Urinary tract infections are no fun – especially if you deal with them frequently. And although anyone can get one, they are particularly prevalent among women.
Data shows that up to 80 percent of women develop a urinary tract infection (UIT) at some point in their lives, while about a quarter have frequent recurrences.
It is unclear why some women have repeat bouts, but a new study suggests that it may have something to do with current treatment methods.
UTIs are commonly treated with antibiotics to kill the bacteria causing the infections. However, the antibiotics may have an unintended consequence: they may set the stage for repeat infections by stripping the gut of beneficial bacteria.
A person’s population of gut bacteria, known as the microbiome, can play a sizeable role in overall health and immunity. Many factors contribute to the makeup of a person’s microbiome, and it can be in flux. Diet, as well as antibiotic use, can cause alterations.
If you’ve ever had digestive issues following an antibiotic cycle, you’ve felt the effects.
The microbiome houses certain bacteria that contribute to UTIs, mainly E.coli. UTIs often arise when bacteria move from the gut to the urinary tract.
Researchers decided to see if antibiotic treatments may contribute to some women’s battle with recurrent UTIs.
The small study featured 31 women, 15 of which had recurrent UTIs (three or more in the past year). Over the course of 12-months, researchers collected blood and urine samples and stool samples to get a reading on each participant’s bacterial composition.
Researchers found that women with recurrent UTIs tended to have a different-looking microbiome from those that did not. They tended to have much less diversity in “good” bacteria and fewer microbes that produced butyrate, which is a fatty acid that helps control inflammation.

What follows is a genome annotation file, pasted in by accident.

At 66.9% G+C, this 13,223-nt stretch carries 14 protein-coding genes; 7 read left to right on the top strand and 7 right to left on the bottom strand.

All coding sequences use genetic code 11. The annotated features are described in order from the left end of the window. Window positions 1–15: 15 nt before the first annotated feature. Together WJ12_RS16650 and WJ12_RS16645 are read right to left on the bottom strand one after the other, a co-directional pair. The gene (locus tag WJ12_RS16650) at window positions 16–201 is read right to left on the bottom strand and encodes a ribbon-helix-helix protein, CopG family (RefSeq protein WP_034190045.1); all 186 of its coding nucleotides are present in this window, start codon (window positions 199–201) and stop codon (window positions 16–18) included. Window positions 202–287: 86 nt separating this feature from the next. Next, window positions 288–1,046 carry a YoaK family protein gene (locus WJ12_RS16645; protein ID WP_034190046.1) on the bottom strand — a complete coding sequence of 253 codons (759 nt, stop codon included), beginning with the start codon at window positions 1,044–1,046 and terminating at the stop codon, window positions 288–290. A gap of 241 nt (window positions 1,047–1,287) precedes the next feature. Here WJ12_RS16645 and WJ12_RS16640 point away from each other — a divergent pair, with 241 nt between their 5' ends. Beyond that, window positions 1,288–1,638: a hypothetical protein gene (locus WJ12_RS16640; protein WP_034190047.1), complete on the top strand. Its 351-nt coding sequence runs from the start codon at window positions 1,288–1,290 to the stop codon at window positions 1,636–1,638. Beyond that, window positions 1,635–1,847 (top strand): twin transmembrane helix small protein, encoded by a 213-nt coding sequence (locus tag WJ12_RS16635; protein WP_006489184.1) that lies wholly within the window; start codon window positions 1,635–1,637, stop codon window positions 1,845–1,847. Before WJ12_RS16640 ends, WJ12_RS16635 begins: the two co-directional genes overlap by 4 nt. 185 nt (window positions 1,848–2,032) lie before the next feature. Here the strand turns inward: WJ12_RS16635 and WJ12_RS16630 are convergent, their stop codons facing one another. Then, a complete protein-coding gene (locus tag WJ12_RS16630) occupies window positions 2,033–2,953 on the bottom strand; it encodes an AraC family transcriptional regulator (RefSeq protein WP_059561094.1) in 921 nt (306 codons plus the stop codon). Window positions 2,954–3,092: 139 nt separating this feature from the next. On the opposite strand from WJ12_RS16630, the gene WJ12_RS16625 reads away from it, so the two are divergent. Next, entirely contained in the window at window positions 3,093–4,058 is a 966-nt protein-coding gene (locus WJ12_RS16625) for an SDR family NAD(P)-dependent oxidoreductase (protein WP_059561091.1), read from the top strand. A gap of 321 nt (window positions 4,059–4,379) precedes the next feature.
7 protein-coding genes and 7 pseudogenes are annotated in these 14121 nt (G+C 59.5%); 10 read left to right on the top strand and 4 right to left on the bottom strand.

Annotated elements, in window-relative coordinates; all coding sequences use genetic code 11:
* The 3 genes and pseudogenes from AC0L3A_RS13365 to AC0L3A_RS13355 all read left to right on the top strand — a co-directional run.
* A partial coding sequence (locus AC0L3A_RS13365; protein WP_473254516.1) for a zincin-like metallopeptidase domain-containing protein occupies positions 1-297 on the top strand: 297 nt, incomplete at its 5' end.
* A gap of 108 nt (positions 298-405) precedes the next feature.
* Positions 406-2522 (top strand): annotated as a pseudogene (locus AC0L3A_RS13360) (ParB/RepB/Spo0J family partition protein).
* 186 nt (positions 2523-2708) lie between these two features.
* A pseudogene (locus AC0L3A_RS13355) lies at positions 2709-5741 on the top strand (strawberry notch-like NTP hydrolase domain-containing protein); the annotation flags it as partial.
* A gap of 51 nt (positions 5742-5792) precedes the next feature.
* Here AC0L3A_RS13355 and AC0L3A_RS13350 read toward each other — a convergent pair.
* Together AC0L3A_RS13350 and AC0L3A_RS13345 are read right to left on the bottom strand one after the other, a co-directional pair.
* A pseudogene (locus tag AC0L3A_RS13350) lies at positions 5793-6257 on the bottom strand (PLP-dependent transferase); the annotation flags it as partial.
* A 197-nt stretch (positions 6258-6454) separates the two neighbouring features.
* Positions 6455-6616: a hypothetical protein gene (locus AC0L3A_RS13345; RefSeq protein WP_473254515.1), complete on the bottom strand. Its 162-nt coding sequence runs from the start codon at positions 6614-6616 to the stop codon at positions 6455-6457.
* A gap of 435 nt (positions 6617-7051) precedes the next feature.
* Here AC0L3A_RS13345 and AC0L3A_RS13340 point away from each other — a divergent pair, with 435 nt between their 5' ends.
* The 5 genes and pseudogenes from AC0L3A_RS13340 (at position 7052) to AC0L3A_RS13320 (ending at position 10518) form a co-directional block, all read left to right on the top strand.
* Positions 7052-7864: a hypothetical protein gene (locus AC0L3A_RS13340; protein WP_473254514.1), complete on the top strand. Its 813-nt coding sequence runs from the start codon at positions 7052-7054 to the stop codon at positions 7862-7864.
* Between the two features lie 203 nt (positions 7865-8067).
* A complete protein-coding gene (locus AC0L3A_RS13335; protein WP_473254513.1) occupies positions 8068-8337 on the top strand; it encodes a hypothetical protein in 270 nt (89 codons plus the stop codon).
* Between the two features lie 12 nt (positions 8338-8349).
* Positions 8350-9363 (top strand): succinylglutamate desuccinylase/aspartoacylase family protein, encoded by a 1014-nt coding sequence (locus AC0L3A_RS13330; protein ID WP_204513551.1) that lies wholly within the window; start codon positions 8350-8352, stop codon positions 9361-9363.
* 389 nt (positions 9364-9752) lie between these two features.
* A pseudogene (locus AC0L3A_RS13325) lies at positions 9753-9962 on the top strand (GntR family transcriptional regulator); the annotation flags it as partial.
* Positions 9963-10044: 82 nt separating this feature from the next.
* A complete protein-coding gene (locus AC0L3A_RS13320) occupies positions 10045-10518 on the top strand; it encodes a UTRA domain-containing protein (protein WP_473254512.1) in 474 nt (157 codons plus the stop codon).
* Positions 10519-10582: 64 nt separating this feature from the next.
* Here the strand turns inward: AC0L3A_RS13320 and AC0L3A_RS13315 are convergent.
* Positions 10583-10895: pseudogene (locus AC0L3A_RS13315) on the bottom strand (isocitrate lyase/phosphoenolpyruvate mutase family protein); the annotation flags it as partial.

The women who didn’t get UTIs were just as likely to have E.coli in their guts, which sometimes travelled to the bladder. However, the non-UTI participants seemed to be able to handle the potentially infectious bug.
The researchers theorized that carpet-bombing the microbiome may have prevented the UTI group from stopping subsequent infections.
Of course, what needs to be discovered is what really came first: was it the antibiotic treatment for the first UTI or was there a previous microbiome disruption that made the women more susceptible to infection?
There is good reason for concern over the use of antibiotics to treat UTIs. In some cases they are needed, but they may be over-prescribed to the point where they may be damaging.
If your doctor recommends treating a UTI with antibiotics, it may be worthwhile asking if it’s necessary and what other options are available.